It is critical that Congress gets it right, says TMA President Stephen L. Brotherton, MD. Lawmakers have "finally gotten the idea that you can't stick a finger in the dike when the hole is 10 by 10. But unless we get something that pays physicians at a level consistent with what it costs to keep our offices open, physicians are going to continue to leave" the Medicare program.

The legislation "represents continued progress, though work remains to be done," AMA President Ardis D. Hoven, MD, said, adding that "the details matter considerably. … Physicians want to move past the failed SGR formula and toward a Medicare program that supports the best health outcomes for their patients and provides a stable, rewarding practice environment. We will continue to work with the committee and the full Congress this year to improve Medicare for patients and physicians."

Foremost, TMA and AMA recommend that any Medicare payment updates must account not only for the costs of providing services, but also for any administrative expenses associated with additional quality reporting requirements. And if the current SGR system is any indication, inadequate funding "when there's going to be more people consistently injected into the system is doomed to fail," Dr. Brotherton said.

The proposal to design new methods for evaluating and rewarding quality care "is much needed," he wrote to congressional leaders in a June letter. But those measures must be evidence-based and developed with clinical input from practicing physicians.

"If there are quality deficits that we know need to be fixed, that care will be cheaper when they get fixed, and we can all agree it's a good idea, those are probably reasonable [quality measures] that we could include" in a new Medicare payment system, Dr. Brotherton told Texas Medicine. "But at this point, nobody has come up with the Golden Fleece."

As an example, the Fort Worth orthopedic surgeon pointed to the nationally developed Surgical Care Improvement Project (SCIP) measures, which recommend hospitals use certain pre- and postsurgery checklists to help avoid infections, complications, and the like, and hopefully reduce costs. In fact, the measures in some cases have had the opposite effect, Dr. Brotherton says.

"Those are quality measures put out with a mandate: Follow these or your [hospital] payment is going to drop. And we found out that when we did that, it didn't make things better; it made things worse. There were more complications, and they were more expensive. If you follow all of the recommendations for antibiotic use, for instance, the infection rate does not go down; and if you follow the DVT [deep vein thrombosis] recommendations, infection rates can go up."

Physicians should not be financially responsible for systems that are untested or don't work, he says. Nor should they be punished for factors beyond their control, TMA's letter states. For example, any new performance-based payment system also must properly adjust for risk factors, such as patients' socioeconomic status and education level, and patient responsibility factors, such as decisions to forego care.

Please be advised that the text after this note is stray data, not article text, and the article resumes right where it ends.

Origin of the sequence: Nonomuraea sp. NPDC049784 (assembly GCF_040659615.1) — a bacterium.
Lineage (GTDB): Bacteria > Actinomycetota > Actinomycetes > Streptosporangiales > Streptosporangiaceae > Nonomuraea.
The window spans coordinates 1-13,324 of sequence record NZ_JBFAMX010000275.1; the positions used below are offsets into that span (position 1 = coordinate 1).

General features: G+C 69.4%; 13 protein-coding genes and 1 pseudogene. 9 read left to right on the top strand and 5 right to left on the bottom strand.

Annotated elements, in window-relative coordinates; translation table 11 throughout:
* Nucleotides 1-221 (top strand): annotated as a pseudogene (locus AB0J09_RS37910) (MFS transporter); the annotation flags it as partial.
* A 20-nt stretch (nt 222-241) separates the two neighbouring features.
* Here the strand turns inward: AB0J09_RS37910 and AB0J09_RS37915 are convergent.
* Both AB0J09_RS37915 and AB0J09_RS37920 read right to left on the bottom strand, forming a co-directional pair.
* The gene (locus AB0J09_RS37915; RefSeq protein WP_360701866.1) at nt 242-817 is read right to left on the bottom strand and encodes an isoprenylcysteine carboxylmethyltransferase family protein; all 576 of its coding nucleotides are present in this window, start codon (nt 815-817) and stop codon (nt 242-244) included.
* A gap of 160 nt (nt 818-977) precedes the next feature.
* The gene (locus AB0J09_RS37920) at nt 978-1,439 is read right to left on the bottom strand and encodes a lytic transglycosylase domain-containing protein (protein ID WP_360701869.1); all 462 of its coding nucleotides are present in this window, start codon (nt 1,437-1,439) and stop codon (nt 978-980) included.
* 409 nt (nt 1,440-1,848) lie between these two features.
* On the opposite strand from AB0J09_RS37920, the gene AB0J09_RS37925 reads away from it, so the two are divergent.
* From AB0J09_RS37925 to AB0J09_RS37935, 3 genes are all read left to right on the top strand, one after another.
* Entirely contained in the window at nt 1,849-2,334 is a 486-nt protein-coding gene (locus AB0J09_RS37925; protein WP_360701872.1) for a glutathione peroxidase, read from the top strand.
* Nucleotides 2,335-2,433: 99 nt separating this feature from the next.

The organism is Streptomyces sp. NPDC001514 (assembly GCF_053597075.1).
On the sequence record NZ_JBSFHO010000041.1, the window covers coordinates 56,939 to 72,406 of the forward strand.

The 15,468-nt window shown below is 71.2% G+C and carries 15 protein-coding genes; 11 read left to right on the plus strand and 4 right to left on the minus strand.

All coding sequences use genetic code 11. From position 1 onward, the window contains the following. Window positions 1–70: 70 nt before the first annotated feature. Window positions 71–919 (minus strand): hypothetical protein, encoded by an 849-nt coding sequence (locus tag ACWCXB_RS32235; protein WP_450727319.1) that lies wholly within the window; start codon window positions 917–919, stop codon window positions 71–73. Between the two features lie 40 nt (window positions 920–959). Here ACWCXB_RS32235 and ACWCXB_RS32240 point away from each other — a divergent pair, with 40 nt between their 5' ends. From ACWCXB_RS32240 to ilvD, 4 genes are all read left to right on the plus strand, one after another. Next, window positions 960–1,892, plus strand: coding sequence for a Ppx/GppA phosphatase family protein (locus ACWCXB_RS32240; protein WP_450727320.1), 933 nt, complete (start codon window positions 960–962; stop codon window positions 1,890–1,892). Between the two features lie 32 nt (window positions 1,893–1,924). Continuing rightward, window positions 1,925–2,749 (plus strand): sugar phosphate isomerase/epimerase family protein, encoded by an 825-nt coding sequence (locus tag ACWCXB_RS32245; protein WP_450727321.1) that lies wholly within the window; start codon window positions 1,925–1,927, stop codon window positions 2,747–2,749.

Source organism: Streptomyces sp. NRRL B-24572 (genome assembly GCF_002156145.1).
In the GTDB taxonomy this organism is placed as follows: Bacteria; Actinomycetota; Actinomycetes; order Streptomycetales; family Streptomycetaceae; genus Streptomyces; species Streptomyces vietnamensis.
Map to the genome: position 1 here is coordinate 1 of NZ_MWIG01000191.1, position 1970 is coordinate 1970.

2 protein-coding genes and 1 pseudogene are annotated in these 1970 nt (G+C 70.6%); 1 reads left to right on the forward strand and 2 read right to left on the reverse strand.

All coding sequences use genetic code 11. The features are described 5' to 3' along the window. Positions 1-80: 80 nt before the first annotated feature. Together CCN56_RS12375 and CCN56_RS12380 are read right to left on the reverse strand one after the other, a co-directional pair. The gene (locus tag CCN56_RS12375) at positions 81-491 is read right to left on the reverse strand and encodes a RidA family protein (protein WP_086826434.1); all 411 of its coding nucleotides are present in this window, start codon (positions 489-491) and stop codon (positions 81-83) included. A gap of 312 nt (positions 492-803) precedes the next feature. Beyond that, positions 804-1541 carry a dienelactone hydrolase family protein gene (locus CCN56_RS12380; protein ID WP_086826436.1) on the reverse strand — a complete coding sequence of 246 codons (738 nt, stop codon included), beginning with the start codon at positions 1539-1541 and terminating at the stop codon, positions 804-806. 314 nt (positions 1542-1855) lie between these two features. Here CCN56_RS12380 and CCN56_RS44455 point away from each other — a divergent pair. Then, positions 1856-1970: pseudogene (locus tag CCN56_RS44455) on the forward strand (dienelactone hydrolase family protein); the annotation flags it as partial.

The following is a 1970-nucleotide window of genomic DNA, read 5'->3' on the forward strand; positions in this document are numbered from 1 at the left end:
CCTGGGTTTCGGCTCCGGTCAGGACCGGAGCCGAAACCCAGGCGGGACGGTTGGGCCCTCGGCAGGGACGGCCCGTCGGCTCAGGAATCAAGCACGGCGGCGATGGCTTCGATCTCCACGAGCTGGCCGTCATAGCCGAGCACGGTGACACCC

In a July 22 hearing to review the House Energy and Commerce proposal, Health Subcommittee member U.S. Rep. Eliot L. Engel (D-N.Y.) expressed similar concerns, saying proper risk adjustment should account for socioeconomic challenges associated with providing good health care "to help ensure an adequate workforce, especially in high-need areas. … Recognizing that outside factors may influence the health outcomes of patients who struggle is an important consideration in adequately reimbursing physicians."

Representative Burgess said thus far lawmakers have not only solicited feedback from physicians, patient groups, and other interested parties, but they also have responded with changes that reflect that input. More work still lies ahead, and as lawmakers refine the reform legislation, "I expect that [collaboration] will continue."

A fleshed out House bill is expected to emerge by the end of the year. After that, Congress will have to hash out any differences between House and Senate versions of SGR reform.

While he could not promise that the legislation would survive the budget battles likely to occur this fall as Congress reengages in debates over the national debt and tax reform, Representative Burgess hopes it will provide a robust framework for SGR reform discussions. "In the meantime, we have got bipartisan agreement on a policy going forward that does repeal SGR and does fix some of the problems facing physicians. It streamlines quality reporting and moves it back more into the realm of medicine and out of the realm of bureaucracy, which to me is a big win."

Amy Lynn Sorrel can be reached by telephone at (800) 880-1300, ext. 1392, or (512) 370-1392; by fax at (512) 370-1629; or by email. 

September 2013 Texas Medicine Contents
Texas Medicine Main Page 


Last Updated On

May 13, 2016

Related Content